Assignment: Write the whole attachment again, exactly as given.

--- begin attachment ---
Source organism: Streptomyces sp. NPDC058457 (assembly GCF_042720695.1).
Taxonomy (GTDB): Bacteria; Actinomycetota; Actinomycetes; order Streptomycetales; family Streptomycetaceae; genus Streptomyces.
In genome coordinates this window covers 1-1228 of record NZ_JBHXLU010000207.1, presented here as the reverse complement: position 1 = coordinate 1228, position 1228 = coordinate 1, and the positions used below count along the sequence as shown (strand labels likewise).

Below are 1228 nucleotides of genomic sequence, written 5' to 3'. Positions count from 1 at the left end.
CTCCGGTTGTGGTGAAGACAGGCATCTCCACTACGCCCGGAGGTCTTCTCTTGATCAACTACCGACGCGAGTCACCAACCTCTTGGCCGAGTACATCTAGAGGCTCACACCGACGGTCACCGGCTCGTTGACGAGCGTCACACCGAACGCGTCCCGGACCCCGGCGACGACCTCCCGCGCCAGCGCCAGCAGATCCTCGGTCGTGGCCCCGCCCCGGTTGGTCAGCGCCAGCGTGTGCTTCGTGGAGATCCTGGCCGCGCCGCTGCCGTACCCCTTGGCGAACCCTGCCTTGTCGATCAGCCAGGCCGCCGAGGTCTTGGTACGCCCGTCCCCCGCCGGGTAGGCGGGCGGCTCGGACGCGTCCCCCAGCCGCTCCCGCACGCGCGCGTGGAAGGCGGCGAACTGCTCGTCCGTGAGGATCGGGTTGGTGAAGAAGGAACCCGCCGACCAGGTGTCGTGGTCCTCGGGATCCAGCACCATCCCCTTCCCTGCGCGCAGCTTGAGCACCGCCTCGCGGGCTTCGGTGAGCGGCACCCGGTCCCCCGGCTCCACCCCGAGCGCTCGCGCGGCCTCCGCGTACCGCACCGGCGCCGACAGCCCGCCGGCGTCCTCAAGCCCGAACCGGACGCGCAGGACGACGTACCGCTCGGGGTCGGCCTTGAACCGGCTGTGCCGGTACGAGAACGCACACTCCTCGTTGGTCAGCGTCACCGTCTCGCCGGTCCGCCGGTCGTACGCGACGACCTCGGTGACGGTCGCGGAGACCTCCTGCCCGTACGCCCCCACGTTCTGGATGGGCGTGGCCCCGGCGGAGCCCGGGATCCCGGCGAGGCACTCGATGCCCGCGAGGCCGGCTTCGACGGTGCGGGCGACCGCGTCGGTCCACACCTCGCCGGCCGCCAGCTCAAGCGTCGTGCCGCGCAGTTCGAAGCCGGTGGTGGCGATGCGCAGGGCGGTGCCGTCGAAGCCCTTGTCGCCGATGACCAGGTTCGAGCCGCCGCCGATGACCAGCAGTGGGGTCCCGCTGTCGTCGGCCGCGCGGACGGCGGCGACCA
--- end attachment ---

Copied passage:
Source organism: Streptomyces sp. NPDC058457 (assembly GCF_042720695.1).
Taxonomy (GTDB): Bacteria; Actinomycetota; Actinomycetes; order Streptomycetales; family Streptomycetaceae; genus Streptomyces.
In genome coordinates this window covers 1-1228 of record NZ_JBHXLU010000207.1, presented here as the reverse complement: position 1 = coordinate 1228, position 1228 = coordinate 1, and the positions used below count along the sequence as shown (strand labels likewise).

Below are 1228 nucleotides of genomic sequence, written 5' to 3'. Positions count from 1 at the left end.
CTCCGGTTGTGGTGAAGACAGGCATCTCCACTACGCCCGGAGGTCTTCTCTTGATCAACTACCGACGCGAGTCACCAACCTCTTGGCCGAGTACATCTAGAGGCTCACACCGACGGTCACCGGCTCGTTGACGAGCGTCACACCGAACGCGTCCCGGACCCCGGCGACGACCTCCCGCGCCAGCGCCAGCAGATCCTCGGTCGTGGCCCCGCCCCGGTTGGTCAGCGCCAGCGTGTGCTTCGTGGAGATCCTGGCCGCGCCGCTGCCGTACCCCTTGGCGAACCCTGCCTTGTCGATCAGCCAGGCCGCCGAGGTCTTGGTACGCCCGTCCCCCGCCGGGTAGGCGGGCGGCTCGGACGCGTCCCCCAGCCGCTCCCGCACGCGCGCGTGGAAGGCGGCGAACTGCTCGTCCGTGAGGATCGGGTTGGTGAAGAAGGAACCCGCCGACCAGGTGTCGTGGTCCTCGGGATCCAGCACCATCCCCTTCCCTGCGCGCAGCTTGAGCACCGCCTCGCGGGCTTCGGTGAGCGGCACCCGGTCCCCCGGCTCCACCCCGAGCGCTCGCGCGGCCTCCGCGTACCGCACCGGCGCCGACAGCCCGCCGGCGTCCTCAAGCCCGAACCGGACGCGCAGGACGACGTACCGCTCGGGGTCGGCCTTGAACCGGCTGTGCCGGTACGAGAACGCACACTCCTCGTTGGTCAGCGTCACCGTCTCGCCGGTCCGCCGGTCGTACGCGACGACCTCGGTGACGGTCGCGGAGACCTCCTGCCCGTACGCCCCCACGTTCTGGATGGGCGTGGCCCCGGCGGAGCCCGGGATCCCGGCGAGGCACTCGATGCCCGCGAGGCCGGCTTCGACGGTGCGGGCGACCGCGTCGGTCCACACCTCGCCGGCCGCCAGCTCAAGCGTCGTGCCGCGCAGTTCGAAGCCGGTGGTGGCGATGCGCAGGGCGGTGCCGTCGAAGCCCTTGTCGCCGATGACCAGGTTCGAGCCGCCGCCGATGACCAGCAGTGGGGTCCCGCTGTCGTCGGCCGCGCGGACGGCGGCGACCA